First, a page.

Climate proxies are an imperfect record of the earth's past climate. Climate variations are encoded by geo- or bio-chemical processes into a medium which survives, archived, until it is sampled and the physical or chemical signal decoded back into estimates of direct climate variables. For example, the ratio of magnesium to calcium in the shells (tests) of foraminifera varies with the water temperature at which they calcify and thus encodes a temperature signal (Nürnberg et al., 1996). Upon death, these shells (the carrier) become buried (archived) in the sediment. They can later be recovered from sediment cores and their Mg∕Ca ratio measured. Using the modern-day relationship between foraminiferal Mg∕Ca and temperature, down-core variations in the Mg∕Ca ratio in foraminiferal tests can then be decoded back into an estimate of temperature variations back in time (Anand et al., 2003; Barker et al., 2005; Elderfield and Ganssen, 2000).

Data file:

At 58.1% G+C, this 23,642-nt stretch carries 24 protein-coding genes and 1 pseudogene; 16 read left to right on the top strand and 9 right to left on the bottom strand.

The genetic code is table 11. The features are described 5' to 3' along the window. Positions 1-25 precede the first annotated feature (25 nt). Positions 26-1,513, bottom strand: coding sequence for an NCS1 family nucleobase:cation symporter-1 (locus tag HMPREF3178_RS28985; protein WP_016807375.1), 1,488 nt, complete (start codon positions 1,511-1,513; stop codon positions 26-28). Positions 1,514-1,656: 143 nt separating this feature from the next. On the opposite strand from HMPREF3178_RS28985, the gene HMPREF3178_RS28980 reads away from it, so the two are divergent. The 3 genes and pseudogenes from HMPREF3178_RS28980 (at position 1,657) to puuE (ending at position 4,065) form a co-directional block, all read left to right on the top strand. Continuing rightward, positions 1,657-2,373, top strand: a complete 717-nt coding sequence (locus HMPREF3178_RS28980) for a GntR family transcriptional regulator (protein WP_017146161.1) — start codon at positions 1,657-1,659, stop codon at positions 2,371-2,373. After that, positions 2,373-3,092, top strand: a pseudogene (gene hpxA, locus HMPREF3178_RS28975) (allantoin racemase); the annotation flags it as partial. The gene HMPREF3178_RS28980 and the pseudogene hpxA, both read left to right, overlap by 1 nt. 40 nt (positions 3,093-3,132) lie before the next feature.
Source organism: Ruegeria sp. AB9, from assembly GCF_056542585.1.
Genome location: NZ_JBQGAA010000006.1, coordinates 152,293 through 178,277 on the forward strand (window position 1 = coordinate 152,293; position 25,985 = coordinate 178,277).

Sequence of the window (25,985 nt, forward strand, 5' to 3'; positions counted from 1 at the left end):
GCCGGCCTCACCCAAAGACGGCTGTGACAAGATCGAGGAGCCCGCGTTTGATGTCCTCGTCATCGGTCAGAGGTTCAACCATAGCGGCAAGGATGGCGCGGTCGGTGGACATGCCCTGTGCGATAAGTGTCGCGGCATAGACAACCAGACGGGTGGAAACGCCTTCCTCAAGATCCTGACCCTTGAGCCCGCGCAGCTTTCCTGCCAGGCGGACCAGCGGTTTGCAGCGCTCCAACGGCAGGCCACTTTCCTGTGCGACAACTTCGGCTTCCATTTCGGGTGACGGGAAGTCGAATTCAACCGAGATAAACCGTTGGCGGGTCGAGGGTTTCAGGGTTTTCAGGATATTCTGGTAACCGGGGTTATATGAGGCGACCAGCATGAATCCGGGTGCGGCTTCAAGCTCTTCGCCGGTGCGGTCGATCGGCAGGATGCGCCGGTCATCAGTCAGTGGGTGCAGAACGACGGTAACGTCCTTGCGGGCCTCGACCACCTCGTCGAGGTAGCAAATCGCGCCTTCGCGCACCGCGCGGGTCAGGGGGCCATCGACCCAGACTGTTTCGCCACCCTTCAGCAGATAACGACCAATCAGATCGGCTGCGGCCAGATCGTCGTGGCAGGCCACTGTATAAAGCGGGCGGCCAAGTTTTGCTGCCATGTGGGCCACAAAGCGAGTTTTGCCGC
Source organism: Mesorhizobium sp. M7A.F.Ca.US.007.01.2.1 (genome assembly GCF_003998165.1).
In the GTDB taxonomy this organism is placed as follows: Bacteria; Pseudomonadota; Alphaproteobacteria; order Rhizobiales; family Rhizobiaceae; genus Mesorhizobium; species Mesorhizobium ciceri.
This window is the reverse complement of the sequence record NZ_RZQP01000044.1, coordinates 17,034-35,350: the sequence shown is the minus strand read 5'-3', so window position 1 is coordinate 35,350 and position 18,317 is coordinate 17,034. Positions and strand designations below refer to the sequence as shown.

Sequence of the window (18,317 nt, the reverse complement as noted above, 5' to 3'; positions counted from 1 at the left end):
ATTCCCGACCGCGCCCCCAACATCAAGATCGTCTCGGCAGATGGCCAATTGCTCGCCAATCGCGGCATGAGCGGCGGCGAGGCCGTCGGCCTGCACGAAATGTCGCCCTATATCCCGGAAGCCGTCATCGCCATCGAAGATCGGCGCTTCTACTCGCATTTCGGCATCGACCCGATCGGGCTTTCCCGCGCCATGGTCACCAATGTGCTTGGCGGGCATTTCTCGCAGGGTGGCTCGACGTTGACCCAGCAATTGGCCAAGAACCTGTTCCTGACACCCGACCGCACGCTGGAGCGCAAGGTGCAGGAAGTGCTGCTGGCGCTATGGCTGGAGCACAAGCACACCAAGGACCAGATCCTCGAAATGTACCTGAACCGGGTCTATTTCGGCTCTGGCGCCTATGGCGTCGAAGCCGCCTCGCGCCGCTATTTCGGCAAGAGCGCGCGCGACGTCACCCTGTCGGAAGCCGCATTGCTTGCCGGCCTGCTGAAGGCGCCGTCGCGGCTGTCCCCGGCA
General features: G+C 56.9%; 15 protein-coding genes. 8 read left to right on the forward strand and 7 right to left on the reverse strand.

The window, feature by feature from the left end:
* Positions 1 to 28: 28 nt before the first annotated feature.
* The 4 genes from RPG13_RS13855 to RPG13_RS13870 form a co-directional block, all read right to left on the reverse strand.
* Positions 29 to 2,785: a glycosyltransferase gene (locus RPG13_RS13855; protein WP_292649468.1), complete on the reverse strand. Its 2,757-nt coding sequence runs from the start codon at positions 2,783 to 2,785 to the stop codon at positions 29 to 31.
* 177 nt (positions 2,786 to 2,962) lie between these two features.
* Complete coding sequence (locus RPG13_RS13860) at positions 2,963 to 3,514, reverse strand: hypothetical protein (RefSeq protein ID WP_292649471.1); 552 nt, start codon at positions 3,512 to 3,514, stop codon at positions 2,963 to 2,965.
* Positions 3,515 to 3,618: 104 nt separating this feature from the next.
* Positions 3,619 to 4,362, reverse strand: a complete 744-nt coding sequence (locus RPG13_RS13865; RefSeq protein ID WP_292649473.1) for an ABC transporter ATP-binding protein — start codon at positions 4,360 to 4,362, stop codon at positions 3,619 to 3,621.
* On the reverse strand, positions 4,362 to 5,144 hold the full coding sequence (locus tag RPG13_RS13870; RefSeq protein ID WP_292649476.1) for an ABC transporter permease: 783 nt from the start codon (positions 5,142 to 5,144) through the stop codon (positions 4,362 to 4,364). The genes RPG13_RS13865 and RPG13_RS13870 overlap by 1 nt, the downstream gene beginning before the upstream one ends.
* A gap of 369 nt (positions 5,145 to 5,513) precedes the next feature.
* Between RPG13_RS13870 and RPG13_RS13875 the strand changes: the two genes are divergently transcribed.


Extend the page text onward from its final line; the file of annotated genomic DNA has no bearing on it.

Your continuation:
The climate signal is distorted and obscured at many points during the encoding, archiving, and subsequent reading of a climate proxy, and these diverse sources of noise and error need to be taken into account when estimating the true past climate from proxy records. One way to develop, test, and improve our ability to reconstruct climate from proxies is to create mechanistic forward models. These models attempt to simulate the key processes on the entire path from the climate signal to the reconstructed climate: from the encoding of the signal; its archiving in, for example, ice, sediments, wood, or coral; recovery of the archived material; cleaning and processing of samples; measurement of the physical or chemical proxy; and its conversion back into a climate variable such as temperature. Models that attempt to cover this entire process are known as proxy system models (PSMs; Evans et al., 2013) and detailed PSMs have recently been proposed and implemented for oxygen isotope proxies archived in ice, trees, speleothems, and corals (Dee et al., 2015).